• URL of the site I purchased it from
  • Cut and paste description of the product as it appeared on the website.
  • Price Paid
  • Technology claimed to be in use(as an example PLA+ is a Bullshit term that has zero industry agreement)
  • Incoming weight.
  • Weight after being dried(I only use this for Hydroscopic filaments such as PERG, PC etc.)
  • Weight of the empty spool(This is to keep the filament maker honest and to also know what the TARE is of the empty spool).

You’ll note I don’t even attempt to record slicer parameters. For now, until there is a way to export this from the slicer into a CSV table, it’s a pointless effort in my view, with little return on investment.

The other “attempt” at standardization that I try to adhere to – most of the time – is that when I save all of my filaments in Orca, I preface the profile name it with a consistent prefix that is “easier” to scroll through. This gets harder each new filament I add. That format looks like this example:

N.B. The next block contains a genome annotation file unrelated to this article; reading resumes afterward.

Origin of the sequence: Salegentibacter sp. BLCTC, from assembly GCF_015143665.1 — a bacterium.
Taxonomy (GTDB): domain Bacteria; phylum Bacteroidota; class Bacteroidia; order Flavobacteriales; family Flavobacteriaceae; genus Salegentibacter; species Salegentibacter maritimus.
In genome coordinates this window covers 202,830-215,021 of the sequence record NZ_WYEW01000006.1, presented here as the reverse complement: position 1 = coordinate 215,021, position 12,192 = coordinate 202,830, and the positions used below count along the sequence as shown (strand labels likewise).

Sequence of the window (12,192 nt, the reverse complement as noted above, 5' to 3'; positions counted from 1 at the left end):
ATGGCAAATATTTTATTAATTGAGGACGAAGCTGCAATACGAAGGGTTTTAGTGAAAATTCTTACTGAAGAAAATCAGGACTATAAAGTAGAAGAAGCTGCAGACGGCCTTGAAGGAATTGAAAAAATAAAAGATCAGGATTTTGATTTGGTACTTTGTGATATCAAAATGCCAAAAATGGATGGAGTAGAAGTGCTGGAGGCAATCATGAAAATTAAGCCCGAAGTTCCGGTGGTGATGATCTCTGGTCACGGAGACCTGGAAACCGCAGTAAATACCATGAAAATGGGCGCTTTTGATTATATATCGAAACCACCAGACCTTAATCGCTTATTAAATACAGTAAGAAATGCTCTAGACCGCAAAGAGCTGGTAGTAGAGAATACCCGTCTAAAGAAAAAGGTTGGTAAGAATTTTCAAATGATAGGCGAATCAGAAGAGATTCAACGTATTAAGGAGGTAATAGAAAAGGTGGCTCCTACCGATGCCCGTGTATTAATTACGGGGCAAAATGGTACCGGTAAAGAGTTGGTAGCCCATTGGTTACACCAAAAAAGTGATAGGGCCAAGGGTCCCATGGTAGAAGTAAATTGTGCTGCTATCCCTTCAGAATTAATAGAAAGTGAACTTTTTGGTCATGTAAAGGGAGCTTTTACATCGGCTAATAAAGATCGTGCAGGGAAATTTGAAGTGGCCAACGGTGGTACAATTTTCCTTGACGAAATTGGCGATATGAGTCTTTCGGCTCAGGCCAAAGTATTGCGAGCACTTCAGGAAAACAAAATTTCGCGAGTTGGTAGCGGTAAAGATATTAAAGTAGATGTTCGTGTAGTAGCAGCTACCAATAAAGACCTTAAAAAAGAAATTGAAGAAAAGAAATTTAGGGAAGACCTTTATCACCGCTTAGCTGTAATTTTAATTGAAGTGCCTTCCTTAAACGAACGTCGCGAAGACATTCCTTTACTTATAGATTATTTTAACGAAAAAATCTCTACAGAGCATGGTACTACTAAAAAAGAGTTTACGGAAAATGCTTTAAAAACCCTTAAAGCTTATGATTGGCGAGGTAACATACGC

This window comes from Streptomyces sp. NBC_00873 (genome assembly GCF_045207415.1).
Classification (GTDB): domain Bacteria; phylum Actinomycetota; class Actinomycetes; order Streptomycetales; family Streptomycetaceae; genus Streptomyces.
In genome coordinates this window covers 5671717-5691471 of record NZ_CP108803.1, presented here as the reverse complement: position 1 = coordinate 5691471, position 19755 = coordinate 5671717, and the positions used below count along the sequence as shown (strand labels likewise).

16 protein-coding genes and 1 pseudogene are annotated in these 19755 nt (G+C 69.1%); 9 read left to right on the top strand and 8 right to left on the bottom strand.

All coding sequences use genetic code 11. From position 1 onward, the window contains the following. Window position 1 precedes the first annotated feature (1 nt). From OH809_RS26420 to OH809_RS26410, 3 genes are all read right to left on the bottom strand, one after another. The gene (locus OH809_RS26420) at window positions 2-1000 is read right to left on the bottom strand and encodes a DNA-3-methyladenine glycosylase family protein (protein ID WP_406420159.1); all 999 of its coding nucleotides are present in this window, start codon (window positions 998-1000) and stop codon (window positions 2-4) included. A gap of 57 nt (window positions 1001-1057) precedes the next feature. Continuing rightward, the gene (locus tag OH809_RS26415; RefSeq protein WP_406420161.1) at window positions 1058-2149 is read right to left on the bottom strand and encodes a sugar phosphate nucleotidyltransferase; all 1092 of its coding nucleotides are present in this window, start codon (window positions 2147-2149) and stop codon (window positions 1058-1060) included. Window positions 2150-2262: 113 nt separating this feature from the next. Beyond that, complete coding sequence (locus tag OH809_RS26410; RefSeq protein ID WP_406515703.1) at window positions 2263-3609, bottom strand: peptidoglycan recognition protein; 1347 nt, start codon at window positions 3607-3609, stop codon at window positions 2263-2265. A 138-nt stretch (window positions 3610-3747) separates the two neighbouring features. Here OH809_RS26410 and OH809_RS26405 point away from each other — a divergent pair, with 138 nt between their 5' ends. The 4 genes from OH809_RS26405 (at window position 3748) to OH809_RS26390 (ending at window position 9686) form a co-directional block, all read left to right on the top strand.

You’ll note that in some cases in my example, I may have calibrated a filament previously only to second-guess my calibration once a recent spool performed differently. In those cases where I suspect deviation, I will append a date to the filament profile to create a new copy, and then I will recalibrate from there and compare any differences. While this might not make sense to anyone else, I don’t give a rat’s ass because it makes sense to me. :sunglasses:

I have found that among filament makers and technologies, there can be a number of deviations among deliveries. Such is the utter lack of quality control out of China. In some ways, buying filament looks more like buying coffee or wine as a bulk commodity; I find that it’s more about the “vintage” of the material you get than the brand. Prusa is the only one in the industry that tries to compensate for this with their tracking QR code providing all the stats from that production run.